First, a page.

Truth Commission is dead
The Aquino administration’s Truth Commission was dealt a final death blow on Tuesday by the Supreme Court which said no “substantial arguments” had been put forward by the government counsel in its defense.
The high tribunal denied a petition from the Office of the Solicitor General (OSG) for the magistrates to reconsider their decision declaring as unconstitutional President Aquino’s Executive Order No. 1 creating the Truth Commission.
The Aquino government intended the Truth Commission as a vehicle to investigate the irregularities allegedly committed by Mr. Aquino’s predecessor, now Pampanga Rep. Gloria Macapagal-Arroyo.
“The motion for reconsideration in the petition questioning the Philippine Truth Commission of 2010 has been denied with finality, the basic issues having been passed upon and there being no substantial arguments in the motion for reconsideration,” said the high court spokesperson Jose Midas Marquez at a press briefing to announce the decision.
Marquez said the magistrates voted 9 to 2. The High Court had earlier voted 10-4 to declare the executive order unconstitutional.
In striking down the proposed Truth Commission, the high court said its specific focus on only one administration—that of Arroyo—was a violation of the equal-protection provision of the Constitution.
The high court also denied the OSG’s appeal to invite an amici curiae, or friend of the court, to hold another round of oral arguments to allow it to defend the executive order.
Marquez said a second motion for reconsideration was “a prohibited pleading.”
As provided by the rules of court, an exception can only be granted “in the higher interest of justice” by the high court en banc upon a vote of at least two-thirds of its actual membership.
The nine justices who voted to strike down EO1 were the same ones who rejected the motion for reconsideration filed by the OSG.
They were Corona and Associate Justices Presbitero Velasco Jr., Teresita Leonardo-de Castro, Arturo Brion, Diosdado Peralta, Lucas Bersamin, Martin Villarama Jr., Jose Perez and Jose Mendoza.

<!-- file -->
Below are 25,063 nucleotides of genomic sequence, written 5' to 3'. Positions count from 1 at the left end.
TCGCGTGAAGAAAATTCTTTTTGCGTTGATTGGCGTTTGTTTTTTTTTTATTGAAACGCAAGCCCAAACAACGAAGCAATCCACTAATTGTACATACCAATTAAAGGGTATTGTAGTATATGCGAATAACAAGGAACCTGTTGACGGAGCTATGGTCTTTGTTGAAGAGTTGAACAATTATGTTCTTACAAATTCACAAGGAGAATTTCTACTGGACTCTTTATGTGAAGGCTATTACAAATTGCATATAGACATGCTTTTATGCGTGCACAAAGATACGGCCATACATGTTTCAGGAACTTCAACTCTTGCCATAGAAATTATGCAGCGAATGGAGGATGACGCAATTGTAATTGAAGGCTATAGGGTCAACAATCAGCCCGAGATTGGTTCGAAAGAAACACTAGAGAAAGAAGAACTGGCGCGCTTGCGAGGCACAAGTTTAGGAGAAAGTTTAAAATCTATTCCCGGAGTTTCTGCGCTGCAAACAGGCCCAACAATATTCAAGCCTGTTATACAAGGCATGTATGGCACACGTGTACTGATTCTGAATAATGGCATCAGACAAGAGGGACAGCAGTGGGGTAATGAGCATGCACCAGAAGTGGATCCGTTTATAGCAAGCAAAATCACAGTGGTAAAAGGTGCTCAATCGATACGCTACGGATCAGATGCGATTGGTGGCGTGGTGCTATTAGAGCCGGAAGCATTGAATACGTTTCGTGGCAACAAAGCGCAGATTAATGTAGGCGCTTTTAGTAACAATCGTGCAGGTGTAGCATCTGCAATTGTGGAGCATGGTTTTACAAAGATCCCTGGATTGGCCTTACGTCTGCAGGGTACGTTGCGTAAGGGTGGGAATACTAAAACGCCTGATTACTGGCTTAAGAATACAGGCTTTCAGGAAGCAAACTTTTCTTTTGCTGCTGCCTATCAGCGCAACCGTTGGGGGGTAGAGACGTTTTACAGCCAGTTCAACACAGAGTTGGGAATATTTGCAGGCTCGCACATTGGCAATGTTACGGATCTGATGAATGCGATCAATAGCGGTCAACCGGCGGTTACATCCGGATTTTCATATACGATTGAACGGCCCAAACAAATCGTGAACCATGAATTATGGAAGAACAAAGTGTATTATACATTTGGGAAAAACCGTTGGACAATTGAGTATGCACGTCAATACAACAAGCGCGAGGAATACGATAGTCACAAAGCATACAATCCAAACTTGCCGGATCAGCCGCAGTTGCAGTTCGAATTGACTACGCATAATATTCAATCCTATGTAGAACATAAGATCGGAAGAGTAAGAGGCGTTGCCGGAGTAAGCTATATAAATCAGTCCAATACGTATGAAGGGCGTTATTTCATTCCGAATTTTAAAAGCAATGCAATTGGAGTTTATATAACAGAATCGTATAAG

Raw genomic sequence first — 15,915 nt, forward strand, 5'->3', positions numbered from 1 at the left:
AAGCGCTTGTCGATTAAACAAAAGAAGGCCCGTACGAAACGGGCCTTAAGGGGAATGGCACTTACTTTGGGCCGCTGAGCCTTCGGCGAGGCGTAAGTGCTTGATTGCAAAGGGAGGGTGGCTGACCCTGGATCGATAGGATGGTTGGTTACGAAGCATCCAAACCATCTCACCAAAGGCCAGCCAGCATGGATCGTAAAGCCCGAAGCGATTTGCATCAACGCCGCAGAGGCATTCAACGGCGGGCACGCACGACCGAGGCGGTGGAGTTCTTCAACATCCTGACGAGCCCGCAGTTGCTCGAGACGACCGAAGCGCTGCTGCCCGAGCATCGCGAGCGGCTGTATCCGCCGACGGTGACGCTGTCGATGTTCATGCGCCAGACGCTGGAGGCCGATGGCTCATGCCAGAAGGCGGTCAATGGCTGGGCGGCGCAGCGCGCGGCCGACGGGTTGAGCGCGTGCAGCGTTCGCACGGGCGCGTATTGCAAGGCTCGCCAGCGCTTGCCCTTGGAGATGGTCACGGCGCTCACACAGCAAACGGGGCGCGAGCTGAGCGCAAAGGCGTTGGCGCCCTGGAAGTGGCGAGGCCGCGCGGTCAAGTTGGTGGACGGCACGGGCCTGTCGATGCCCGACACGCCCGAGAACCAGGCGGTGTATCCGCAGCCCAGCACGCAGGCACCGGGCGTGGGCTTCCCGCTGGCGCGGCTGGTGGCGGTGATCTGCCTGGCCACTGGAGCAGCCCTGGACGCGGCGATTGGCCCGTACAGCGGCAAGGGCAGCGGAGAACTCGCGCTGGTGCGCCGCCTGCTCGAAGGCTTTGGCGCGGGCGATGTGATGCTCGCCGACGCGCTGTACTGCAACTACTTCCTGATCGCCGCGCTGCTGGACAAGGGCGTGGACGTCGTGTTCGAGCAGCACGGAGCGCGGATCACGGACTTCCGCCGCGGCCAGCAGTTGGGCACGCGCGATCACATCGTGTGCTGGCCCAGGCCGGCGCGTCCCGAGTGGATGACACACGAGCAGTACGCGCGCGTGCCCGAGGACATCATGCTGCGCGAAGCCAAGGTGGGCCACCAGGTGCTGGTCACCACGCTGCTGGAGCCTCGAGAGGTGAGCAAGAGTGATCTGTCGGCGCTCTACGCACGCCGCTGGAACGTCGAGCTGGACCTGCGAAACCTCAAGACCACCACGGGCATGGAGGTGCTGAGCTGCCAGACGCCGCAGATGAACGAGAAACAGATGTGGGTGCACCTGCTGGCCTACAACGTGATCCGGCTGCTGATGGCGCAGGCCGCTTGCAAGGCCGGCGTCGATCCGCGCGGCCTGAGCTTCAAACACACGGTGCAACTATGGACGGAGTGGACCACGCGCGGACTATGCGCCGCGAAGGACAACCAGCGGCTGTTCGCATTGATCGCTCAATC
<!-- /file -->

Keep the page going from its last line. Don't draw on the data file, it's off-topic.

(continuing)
The dissenters were Associate Justices Antonio Carpio and Roberto Abad.
Retired Associate Justices Antonio Nachura and Conchita Carpio-Morales, who has been appointed as the new Ombudsman, had voted for EO1.
Malacañang on Tuesday bowed to the high court decision junking its Truth Commission, saying it would now “move forward” to find other ways of getting the Arroyo administration to account.
No longer interested
Presidential spokesperson Edwin Lacierda indicated at a press briefing that the Palace was no longer interested in pushing for a Truth Commission now that Carpio-Morales headed the Ombudsman’s office.
“We have a new Ombudsman who we believe will prosecute the cases as mandated by the Constitution, then we will be filing cases, preparing cases to be filed in her office and that’s what we are going to do,” Lacierda told reporters.
With the issue on the constitutionality of the Truth Commission now deemed “settled,” Communications Secretary Ricky Carandang said there were other ways to get to the truth, citing the Department of Justice and the Ombudsman.
Earlier, Arroyo filed an objection to Carpio-Morales’ nomination for the Ombudsman’s job, saying Carpio-Morales did not have the required “independence” of mind and impartiality in resolving case against her and her family. Arroyo said she expected to be the “principal target” of complaints filed before the Ombudsman. With Christine Avendaño
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